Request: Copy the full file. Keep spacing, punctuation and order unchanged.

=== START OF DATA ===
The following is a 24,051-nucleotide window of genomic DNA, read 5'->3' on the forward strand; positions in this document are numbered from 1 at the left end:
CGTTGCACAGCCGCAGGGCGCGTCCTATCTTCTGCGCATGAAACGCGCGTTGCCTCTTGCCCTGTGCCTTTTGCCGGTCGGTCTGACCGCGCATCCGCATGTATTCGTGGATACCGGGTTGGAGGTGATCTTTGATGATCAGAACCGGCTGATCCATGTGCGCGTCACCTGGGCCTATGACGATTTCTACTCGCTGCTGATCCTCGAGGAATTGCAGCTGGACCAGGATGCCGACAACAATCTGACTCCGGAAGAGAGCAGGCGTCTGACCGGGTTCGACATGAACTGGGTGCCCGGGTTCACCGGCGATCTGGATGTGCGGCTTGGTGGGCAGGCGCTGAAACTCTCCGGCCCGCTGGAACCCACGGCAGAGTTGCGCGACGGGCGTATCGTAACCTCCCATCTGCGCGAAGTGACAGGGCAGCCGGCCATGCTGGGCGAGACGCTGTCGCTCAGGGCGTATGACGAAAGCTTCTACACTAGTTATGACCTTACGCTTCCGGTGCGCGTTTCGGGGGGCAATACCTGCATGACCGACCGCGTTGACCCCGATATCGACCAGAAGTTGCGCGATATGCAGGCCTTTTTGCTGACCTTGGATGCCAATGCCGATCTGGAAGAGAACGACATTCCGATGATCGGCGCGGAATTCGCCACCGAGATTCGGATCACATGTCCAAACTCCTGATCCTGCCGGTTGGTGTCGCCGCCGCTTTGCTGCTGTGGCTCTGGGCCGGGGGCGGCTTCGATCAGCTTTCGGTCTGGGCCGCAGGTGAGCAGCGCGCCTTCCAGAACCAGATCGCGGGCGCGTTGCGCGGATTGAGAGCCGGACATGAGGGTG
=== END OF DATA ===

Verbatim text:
The following is a 24,051-nucleotide window of genomic DNA, read 5'->3' on the forward strand; positions in this document are numbered from 1 at the left end:
CGTTGCACAGCCGCAGGGCGCGTCCTATCTTCTGCGCATGAAACGCGCGTTGCCTCTTGCCCTGTGCCTTTTGCCGGTCGGTCTGACCGCGCATCCGCATGTATTCGTGGATACCGGGTTGGAGGTGATCTTTGATGATCAGAACCGGCTGATCCATGTGCGCGTCACCTGGGCCTATGACGATTTCTACTCGCTGCTGATCCTCGAGGAATTGCAGCTGGACCAGGATGCCGACAACAATCTGACTCCGGAAGAGAGCAGGCGTCTGACCGGGTTCGACATGAACTGGGTGCCCGGGTTCACCGGCGATCTGGATGTGCGGCTTGGTGGGCAGGCGCTGAAACTCTCCGGCCCGCTGGAACCCACGGCAGAGTTGCGCGACGGGCGTATCGTAACCTCCCATCTGCGCGAAGTGACAGGGCAGCCGGCCATGCTGGGCGAGACGCTGTCGCTCAGGGCGTATGACGAAAGCTTCTACACTAGTTATGACCTTACGCTTCCGGTGCGCGTTTCGGGGGGCAATACCTGCATGACCGACCGCGTTGACCCCGATATCGACCAGAAGTTGCGCGATATGCAGGCCTTTTTGCTGACCTTGGATGCCAATGCCGATCTGGAAGAGAACGACATTCCGATGATCGGCGCGGAATTCGCCACCGAGATTCGGATCACATGTCCAAACTCCTGATCCTGCCGGTTGGTGTCGCCGCCGCTTTGCTGCTGTGGCTCTGGGCCGGGGGCGGCTTCGATCAGCTTTCGGTCTGGGCCGCAGGTGAGCAGCGCGCCTTCCAGAACCAGATCGCGGGCGCGTTGCGCGGATTGAGAGCCGGACATGAGGGTG